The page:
At the in Mill Valley, children partake in a group of activities that school director Debra Lambrecht calls the "practical arts." Citing recent research findings related to brain development, Lambrecht says practical arts such as knitting and cross-stitching develop cognitive capactiy.
According to Lambrecht, when children practice rhythmical operations with their hands, it promotes the mental operation of logic and reasoning, and expands intelligence.
"There's a lot of research that shows that we get info through our senses and our fingers," she says. "Math information comes through the digits on our hands. There's new research that talks about how we process information and that an aptitiude for math can come through working with the hands, which is pretty amazing."
With that theory in mind, Greenwood is hosting is partnering with Fibershed, a non-profit collective of fiber artisans, to host a free "fiber fair" on Saturday, Aug. 18. The event hopes to encourage kids to explore locally harvested fibers and plant dyes. The fair takes place from 10 a.m. to 2 p.m. at the Greenwood School and is free to attend.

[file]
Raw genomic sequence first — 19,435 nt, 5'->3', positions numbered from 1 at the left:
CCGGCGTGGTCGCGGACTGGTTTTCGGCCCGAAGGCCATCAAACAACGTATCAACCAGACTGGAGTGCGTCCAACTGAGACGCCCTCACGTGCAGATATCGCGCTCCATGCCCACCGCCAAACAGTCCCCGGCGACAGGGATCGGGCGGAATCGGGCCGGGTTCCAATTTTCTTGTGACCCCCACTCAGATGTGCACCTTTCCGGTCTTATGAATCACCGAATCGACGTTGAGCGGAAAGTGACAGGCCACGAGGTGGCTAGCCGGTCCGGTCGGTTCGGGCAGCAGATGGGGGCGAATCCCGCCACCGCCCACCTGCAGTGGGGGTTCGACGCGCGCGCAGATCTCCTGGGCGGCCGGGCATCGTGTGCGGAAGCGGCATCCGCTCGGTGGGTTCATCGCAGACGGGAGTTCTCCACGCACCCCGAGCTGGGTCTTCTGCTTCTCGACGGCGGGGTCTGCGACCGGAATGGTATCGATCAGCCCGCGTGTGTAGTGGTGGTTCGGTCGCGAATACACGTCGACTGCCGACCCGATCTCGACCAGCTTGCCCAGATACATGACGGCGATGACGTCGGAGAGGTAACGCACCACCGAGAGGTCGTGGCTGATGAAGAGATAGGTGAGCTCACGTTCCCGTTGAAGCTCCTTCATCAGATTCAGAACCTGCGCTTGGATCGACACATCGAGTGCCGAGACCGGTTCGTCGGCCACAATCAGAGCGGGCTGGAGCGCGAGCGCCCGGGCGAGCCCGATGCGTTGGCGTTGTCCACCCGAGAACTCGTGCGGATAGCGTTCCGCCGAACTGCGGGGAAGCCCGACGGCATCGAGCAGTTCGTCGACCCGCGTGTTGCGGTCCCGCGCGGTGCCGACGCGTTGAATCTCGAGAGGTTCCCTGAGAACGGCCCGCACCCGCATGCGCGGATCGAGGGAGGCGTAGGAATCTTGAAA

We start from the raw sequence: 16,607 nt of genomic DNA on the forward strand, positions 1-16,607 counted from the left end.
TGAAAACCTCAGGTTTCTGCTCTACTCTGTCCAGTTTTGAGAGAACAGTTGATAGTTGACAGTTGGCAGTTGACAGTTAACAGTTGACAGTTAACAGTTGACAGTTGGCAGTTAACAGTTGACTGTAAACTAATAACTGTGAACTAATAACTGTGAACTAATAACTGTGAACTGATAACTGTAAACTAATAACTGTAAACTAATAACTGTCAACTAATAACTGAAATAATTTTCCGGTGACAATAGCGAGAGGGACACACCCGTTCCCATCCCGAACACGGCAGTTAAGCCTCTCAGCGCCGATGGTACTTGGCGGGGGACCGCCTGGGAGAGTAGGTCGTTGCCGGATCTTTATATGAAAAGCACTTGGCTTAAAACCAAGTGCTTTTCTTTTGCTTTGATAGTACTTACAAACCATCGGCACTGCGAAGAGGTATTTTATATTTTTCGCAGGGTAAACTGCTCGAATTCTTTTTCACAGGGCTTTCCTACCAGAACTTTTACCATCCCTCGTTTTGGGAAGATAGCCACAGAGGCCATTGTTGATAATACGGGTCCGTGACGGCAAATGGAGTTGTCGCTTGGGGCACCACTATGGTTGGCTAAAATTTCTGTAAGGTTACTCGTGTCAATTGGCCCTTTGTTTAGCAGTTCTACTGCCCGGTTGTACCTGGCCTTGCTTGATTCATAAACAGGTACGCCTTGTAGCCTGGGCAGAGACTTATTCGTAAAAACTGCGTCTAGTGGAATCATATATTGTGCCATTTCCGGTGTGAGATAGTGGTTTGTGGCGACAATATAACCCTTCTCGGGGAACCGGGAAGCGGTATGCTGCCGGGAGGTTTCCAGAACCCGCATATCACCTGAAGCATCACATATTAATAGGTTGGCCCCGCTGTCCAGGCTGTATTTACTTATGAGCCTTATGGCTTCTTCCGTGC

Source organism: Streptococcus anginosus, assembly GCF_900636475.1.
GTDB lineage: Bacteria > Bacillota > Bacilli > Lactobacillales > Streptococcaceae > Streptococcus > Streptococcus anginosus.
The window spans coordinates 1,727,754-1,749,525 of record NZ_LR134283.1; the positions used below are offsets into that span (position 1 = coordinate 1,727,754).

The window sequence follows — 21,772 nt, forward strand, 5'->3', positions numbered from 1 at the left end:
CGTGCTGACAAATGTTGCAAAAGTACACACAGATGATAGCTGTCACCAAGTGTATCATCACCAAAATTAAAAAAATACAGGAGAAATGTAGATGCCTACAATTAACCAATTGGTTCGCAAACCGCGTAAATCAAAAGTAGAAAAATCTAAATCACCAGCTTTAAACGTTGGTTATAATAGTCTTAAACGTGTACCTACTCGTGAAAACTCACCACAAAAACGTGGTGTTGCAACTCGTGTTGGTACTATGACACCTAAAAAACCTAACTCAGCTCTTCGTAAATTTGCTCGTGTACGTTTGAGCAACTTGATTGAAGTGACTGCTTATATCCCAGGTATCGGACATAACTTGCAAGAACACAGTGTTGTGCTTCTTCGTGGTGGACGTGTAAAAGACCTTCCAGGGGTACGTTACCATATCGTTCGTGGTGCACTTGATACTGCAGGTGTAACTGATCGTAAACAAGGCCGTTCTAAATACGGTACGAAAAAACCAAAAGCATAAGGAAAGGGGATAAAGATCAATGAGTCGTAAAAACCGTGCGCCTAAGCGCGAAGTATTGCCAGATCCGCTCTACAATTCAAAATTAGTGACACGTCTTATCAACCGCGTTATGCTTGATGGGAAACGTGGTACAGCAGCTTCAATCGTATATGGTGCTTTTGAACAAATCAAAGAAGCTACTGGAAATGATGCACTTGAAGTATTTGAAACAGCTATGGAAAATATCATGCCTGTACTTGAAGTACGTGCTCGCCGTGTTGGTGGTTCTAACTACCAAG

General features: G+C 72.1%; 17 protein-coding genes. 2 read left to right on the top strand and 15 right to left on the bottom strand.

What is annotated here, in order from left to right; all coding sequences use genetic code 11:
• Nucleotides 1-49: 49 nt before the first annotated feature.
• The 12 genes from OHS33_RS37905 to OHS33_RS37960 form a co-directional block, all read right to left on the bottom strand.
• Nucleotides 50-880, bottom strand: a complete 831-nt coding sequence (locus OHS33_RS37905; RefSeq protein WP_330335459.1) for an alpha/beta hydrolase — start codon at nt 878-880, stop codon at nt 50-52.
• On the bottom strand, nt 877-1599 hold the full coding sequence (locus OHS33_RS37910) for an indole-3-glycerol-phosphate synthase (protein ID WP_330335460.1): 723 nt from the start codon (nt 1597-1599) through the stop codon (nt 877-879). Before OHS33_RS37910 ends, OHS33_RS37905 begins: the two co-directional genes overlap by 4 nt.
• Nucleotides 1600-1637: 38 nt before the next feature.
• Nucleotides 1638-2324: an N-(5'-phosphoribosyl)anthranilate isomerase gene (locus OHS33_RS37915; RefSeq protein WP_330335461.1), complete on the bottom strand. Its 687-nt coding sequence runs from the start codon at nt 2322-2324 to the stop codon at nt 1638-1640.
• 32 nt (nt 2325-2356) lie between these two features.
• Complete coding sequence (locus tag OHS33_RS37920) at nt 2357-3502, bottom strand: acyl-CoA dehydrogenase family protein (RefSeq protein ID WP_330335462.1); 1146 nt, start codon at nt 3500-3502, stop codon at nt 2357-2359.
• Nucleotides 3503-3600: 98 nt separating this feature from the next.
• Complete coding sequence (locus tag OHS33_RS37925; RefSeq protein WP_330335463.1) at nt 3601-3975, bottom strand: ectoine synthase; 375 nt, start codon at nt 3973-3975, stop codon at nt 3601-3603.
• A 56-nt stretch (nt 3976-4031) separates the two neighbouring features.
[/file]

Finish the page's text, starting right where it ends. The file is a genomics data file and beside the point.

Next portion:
The event will feature local fiber-bearing animals, such as angora rabbits and lambs, plant dying, felting projects that children can take home, as well as spinning.
Sustainability and engagement with the local community is a key part of the event, Lambrecht says. The 40 pounds of knitting yarn for the fair will be harvested locally and dyed with only natural plant and insect dyes, all of which will be sourced from within a 50 mile radius of the school.
"At Greenwood, being part of the community is important to us... we really value environmental stewardship and use local, natural products," said Lambrecht.
If a student you know needs help with fractions or geometry, getting them interested is cross-stitching could be the answer. They won't even know they're practicing math.
The 411: The Fiber Fair takes place on Saturday, Aug. 18 from 10 a.m. to 2 p.m. at the Greenwood School, 17 Buena Vista Ave. Free.